Network Endpoint Assessment
Network Endpoint Assessment WG
||Network Endpoint Assessment
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Network Endpoint Assessment (NEA) architectures have been implemented
in the industry to assess the "posture" of endpoint devices for the
purposes of monitoring compliance to an organization's posture policy
and optionally restricting access until the endpoint has been updated
to satisfy the posture requirements. An endpoint that does not comply
with posture policy may be vulnerable to a number of known threats that
may exist on the network. The intent of NEA is to facilitate corrective
actions to address these known vulnerabilities before a host is exposed
to potential attack. Note that an endpoint that is deemed compliant may
still be vulnerable to threats that may exist on the network. The
network may thus continue to be exposed to such threats as well as the
range of other threats not addressed by maintaining endpoint
Posture refers to the hardware or software configuration of an endpoint
as it pertains to an organization's security policy. Posture may
include knowledge that software installed to protect the machine (e.g.
patch management software, anti-virus software, host firewall software,
host intrusion protection software or any custom software) is enabled
and up-to-date. An endpoint supporting NEA protocols can be queried for
An organization may make a range of policy decisions based on the
posture of an endpoint. NEA is not intended to be prescriptive in this
regard. Supported deployment scenarios will include, but are not
limited to, providing normal access regardless of compliance result
along with any recommendations for remediation ("advisory mode"), as
well as providing restricted access sufficient for remediation purposes
and any essential services until an endpoint is in compliance
("mandatory mode"). Specifying mechanisms for providing restricted
access is outside the scope of the NEA WG.
Since NEA involves many different components from different vendors,
interoperability is important. The NEA working group will
develop standard protocols at the following three layers in the
the Posture Attribute protocol (PA), the Posture Broker protocol
(PB), and the Posture Transport protocol (PT). PA and PB will be
support a variety of PT protocols. Together, PA, PB and the mandatory to
implement PT protocols will allow interoperability between an NEA Client
from one vendor and an NEA Server from another.
Since there are already several non-standard protocols at these
layers, the NEA working group will consider these existing protocols as
candidates for the standard protocols. A requirements document will be
written and used as a basis for evaluating the candidate protocols. The
working group may decide to standardize one of the candidate protocols,
use one of them as a basis for a new or revised protocol, or decide
that a new protocol is needed.
The NEA Requirements document will include a problem statement,
definition of terms, requirements for the PA and PB protocols, and an
overall security analysis. It will also include generic requirements
for the protocol transporting PA, PB: the Posture Transport protocol
The PA (Posture Attribute) protocol consists of posture attributes that
are carried between a particular Posture Collector in a NEA client and
a particular Posture Validator in a NEA Server. The PA protocol is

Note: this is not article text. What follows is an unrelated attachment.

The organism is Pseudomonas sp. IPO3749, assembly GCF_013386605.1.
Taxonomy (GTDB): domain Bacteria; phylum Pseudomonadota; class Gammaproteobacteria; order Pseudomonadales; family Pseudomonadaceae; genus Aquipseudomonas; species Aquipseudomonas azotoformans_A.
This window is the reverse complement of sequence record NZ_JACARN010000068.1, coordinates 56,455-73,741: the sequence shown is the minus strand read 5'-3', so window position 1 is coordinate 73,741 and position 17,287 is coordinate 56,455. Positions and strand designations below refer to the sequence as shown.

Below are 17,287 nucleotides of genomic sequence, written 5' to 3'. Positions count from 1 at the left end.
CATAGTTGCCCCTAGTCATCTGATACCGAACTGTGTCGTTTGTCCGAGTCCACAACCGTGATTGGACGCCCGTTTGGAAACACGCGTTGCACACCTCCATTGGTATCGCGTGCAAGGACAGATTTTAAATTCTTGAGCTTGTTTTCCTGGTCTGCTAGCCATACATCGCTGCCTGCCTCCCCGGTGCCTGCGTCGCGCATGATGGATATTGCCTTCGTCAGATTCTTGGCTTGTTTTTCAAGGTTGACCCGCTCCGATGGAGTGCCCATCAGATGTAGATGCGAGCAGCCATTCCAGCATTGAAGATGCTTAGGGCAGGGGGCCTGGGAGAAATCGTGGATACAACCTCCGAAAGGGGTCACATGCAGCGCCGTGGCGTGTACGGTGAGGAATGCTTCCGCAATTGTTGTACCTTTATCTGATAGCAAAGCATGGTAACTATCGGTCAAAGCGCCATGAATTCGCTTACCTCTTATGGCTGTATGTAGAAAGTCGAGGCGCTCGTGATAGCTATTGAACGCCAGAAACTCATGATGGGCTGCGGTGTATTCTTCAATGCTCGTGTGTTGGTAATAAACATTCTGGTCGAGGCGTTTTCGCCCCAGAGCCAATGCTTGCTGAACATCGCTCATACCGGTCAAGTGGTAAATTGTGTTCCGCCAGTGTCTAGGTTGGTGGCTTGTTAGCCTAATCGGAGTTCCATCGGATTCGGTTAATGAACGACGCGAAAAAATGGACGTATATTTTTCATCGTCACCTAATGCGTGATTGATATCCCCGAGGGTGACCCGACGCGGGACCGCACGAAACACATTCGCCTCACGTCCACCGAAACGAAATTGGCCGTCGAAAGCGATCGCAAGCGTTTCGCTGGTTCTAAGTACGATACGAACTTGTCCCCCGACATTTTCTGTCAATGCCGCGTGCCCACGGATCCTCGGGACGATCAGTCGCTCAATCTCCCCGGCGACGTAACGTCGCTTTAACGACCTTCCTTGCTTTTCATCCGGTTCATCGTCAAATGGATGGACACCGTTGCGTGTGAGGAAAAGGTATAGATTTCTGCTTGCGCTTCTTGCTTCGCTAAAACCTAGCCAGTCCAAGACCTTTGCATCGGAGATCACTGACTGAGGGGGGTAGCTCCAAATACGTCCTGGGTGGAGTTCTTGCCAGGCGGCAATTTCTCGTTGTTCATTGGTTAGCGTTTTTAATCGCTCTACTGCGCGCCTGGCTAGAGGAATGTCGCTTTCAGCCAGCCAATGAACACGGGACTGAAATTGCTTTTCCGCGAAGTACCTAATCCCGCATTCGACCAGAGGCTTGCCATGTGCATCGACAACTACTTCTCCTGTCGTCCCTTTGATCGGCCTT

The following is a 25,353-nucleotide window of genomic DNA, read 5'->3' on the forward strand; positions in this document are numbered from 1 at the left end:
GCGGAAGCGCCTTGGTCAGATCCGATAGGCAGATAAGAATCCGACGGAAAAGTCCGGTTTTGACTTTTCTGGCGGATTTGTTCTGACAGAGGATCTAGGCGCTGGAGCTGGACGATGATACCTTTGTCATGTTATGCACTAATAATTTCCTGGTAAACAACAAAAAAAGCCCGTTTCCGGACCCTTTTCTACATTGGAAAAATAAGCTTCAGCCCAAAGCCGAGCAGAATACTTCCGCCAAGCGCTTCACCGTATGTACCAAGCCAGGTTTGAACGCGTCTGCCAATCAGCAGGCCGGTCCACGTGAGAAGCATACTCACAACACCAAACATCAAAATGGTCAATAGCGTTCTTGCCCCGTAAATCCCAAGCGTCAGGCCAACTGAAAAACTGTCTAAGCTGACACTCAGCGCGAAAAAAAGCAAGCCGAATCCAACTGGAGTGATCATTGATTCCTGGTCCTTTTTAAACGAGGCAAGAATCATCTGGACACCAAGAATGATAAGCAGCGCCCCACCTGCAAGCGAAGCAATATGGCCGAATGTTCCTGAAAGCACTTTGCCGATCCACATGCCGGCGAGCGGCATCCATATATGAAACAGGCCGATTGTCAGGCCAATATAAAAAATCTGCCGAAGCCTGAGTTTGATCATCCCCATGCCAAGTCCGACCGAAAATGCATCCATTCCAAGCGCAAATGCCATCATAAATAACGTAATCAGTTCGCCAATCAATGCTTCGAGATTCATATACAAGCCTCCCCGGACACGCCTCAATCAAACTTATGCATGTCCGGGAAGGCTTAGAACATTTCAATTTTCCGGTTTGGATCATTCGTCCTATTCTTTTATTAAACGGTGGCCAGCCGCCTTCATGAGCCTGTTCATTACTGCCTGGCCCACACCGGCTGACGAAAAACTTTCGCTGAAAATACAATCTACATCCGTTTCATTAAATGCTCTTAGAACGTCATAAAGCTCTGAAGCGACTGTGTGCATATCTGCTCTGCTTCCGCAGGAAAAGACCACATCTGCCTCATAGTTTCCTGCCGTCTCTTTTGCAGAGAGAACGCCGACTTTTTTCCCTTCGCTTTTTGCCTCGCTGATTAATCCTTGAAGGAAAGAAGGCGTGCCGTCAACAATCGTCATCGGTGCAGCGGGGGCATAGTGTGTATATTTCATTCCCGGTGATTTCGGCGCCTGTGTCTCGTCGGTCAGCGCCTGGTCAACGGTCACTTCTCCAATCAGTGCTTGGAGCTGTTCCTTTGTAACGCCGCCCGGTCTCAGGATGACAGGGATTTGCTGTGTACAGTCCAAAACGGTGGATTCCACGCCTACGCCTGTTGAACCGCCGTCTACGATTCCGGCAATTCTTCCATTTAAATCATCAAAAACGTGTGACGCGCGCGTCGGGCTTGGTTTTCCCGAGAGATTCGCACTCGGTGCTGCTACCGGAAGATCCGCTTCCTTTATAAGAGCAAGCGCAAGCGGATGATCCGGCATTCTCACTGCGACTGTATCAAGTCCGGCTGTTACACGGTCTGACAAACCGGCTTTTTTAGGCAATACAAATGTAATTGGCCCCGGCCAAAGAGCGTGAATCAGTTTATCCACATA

carried inside the PB protocol. A base set of standard posture
attributes will be specified that are expected to address many common
posture policies. Vendor-specific attributes will also be supported;
vendor-specific attributes will be identified by a private enterprise
number and a vendor assigned value. Vendors are strongly encouraged to
document vendor-specific attributes in an RFC. The NEA WG will
investigate the use of a standard syntax for all attributes.
The PB (Posture Broker) protocol aggregates posture attributes from one
or more Posture Collectors in an NEA client and sends them to the NEA
server for assessment by one or more Posture Validators.
The PT (Posture Transport) protocol carries the PB protocol. The
is that the PT protocol is a shim protocol that defines an
encapsulation of PB
within an existing standard transport protocol. Existing standard transport
protocols will be leveraged to the extent possible. The NEA WG may specify
more than one PT to meet the requirements of different deployment
The NEA WG will specify at least one mandatory to implement PT protocol.
PT protocol specifications must describe any limitations
that they impose on PB and PA (e.g. half duplex).
One commonly discussed issue with NEA systems is how to handle
compromised endpoints, whose reports of their own posture may not be
accurate. Detecting or handling such endpoints is out of scope of the
NEA WG. Work on PA will focus on attributes useful for assessing
posture of those endpoints reporting accurate information. However, the
protocols developed by the NEA WG must be designed to accommodate
emerging technologies for identifying and dealing with lying endpoints.
Note that NEA is not chartered to develop standard protocols for
remediation. NEA is intended to be used with new or existing tools that
can be used in the absence of NEA. NEA is applicable to computing
enterprise environments, where endpoints accessing the enterprise's
network are owned and/or expected to conform to the policies set forth
by the organization that owns and operates the network. All other
cases are outside the scope of the NEA charter, since we do not know
that NEA would be useful in such cases. NEA applicability and security
considerations will be described in the appropriate NEA documents.
Further work in the NEA WG will be considered via the rechartering
process after the completion of these milestones.